EDEN IAS

IRRIGATION IN INDIA | GS ARTICLES

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<li style=”margin-left:8px”><span style=”font-size:11pt”><span style=”line-height:115%”><span style=”font-family:Calibri,sans-serif”><span style=”font-family:&quot;Cambria&quot;,&quot;serif&quot;”>Since the inception of the planning in our country irrigation has given top priority. Public have invested huge amount for expansion of irrigation.</span></span></span></span></li>
<li style=”margin-left:8px”><span style=”font-size:11pt”><span style=”line-height:115%”><span style=”font-family:Calibri,sans-serif”><span style=”font-family:&quot;Cambria&quot;,&quot;serif&quot;”>&nbsp;The consideration behind this is that the nation would benefit a lot from this expansion of irrigation. </span></span></span></span></li>
<li style=”margin-left:8px”><span style=”font-size:11pt”><span style=”line-height:115%”><span style=”font-family:Calibri,sans-serif”><span style=”font-family:&quot;Cambria&quot;,&quot;serif&quot;”>An irrigation schemes confers a number of benefits but direct and indirect on the nation.</span></span></span></span></li>
<li style=”margin-bottom:13px; margin-left:8px”><span style=”font-size:11pt”><span style=”line-height:115%”><span style=”font-family:Calibri,sans-serif”><span style=”background:white”><span style=”font-family:&quot;Cambria&quot;,&quot;serif&quot;”><span style=”color:#333333″>The key challenge facing the irrigation sector in India is the growing gap between Irrigation Potential Created (IPC) and Irrigation Potential Utilized (IPU), and uneven distribution of water over the length of the canal system,</span></span></span></span></span></span></li>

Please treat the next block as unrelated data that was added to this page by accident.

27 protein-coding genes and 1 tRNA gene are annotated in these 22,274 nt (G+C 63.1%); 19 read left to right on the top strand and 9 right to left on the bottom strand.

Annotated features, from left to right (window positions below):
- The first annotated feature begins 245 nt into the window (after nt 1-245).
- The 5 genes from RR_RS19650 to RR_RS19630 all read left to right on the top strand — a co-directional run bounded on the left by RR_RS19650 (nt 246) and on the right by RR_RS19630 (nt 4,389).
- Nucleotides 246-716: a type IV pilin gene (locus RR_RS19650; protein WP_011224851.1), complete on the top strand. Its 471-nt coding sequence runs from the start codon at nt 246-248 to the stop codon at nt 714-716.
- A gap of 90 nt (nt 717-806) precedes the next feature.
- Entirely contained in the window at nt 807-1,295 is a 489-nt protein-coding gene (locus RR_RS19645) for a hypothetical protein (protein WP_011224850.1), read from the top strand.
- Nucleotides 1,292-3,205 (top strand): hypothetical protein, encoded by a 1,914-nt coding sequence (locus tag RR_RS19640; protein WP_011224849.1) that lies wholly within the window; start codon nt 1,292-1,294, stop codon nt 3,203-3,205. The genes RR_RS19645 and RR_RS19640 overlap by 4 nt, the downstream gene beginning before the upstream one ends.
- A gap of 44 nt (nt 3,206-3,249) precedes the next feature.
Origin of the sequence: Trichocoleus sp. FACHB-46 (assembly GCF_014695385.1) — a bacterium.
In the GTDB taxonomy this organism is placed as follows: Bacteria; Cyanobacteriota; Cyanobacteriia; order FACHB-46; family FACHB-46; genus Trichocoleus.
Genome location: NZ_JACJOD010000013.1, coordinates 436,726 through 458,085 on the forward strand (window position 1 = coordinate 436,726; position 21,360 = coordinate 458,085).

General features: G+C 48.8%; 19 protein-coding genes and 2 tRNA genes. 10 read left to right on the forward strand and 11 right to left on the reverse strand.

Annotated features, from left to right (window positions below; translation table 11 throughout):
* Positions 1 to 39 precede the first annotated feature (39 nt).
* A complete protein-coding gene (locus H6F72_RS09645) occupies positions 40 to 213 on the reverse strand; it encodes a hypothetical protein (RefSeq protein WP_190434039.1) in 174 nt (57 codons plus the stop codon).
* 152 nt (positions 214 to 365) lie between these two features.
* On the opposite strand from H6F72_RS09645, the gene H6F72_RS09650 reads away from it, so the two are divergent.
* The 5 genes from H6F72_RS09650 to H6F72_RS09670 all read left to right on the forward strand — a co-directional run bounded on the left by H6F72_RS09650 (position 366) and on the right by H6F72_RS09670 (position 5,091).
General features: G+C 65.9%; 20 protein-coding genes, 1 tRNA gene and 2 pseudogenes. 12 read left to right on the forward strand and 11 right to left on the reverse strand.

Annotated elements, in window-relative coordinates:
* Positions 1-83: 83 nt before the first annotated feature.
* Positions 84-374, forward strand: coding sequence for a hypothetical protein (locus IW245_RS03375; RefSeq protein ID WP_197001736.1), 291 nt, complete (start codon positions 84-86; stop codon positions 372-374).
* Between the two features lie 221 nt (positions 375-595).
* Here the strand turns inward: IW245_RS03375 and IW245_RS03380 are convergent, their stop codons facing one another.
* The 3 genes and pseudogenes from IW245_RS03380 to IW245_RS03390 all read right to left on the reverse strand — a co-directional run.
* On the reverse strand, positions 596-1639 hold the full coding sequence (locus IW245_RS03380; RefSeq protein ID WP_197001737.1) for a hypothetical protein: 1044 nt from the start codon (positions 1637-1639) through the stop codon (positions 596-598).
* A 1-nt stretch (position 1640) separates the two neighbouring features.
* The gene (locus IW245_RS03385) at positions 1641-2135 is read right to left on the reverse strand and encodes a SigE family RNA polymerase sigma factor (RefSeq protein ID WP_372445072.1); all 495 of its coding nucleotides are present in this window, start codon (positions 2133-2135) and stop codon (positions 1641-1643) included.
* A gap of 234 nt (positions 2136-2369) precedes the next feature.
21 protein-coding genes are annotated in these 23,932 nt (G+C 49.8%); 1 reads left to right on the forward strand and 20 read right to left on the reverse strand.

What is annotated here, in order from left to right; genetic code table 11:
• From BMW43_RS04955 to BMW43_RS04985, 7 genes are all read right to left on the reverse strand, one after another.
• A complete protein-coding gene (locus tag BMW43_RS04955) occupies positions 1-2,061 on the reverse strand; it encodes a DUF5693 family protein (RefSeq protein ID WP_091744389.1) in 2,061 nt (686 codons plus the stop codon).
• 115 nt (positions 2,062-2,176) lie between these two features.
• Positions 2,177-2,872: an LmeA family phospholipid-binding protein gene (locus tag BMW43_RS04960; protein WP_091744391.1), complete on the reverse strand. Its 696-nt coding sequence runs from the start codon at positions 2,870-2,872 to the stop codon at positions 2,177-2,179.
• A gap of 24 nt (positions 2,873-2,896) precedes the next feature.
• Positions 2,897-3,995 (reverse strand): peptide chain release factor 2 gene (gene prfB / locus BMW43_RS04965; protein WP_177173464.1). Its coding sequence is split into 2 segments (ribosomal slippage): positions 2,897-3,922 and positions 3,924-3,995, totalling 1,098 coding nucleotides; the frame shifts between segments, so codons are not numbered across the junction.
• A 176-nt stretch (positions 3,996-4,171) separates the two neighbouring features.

<li style=”margin-top:3px; margin-bottom:7px; margin-left:8px”><span style=”font-size:12pt”><span style=”background:white”><span style=”line-height:16.0pt”><span style=”font-family:&quot;Times New Roman&quot;,serif”><span style=”font-size:11.0pt”><span style=”font-family:&quot;Cambria&quot;,&quot;serif&quot;”><span style=”color:#333333″>About 80 per cent of the current water use is drawn by agriculture. Irrigated area accounts for nearly 48.8 per cent of the 140 million hectare (mha) of agricultural land in India. The remaining 51.2 per cent is rainfed.</span></span></span></span></span></span></span></li>
<li style=”margin-top:3px; margin-bottom:7px; margin-left:8px”><span style=”font-size:12pt”><span style=”background:white”><span style=”line-height:16.0pt”><span style=”font-family:&quot;Times New Roman&quot;,serif”><span style=”font-size:11.0pt”><span style=”font-family:&quot;Cambria&quot;,&quot;serif&quot;”><span style=”color:#333333″>The increasing gap also impacts rainfed production in the country. The mean productivity of rainfed area (71.62 mha) is about 1.1 tonne per ha compared to 2.8 tonne per hectare of irrigated area. Thus this affects the cropping pattern of the country.</span></span></span></span></span></span></span></li>
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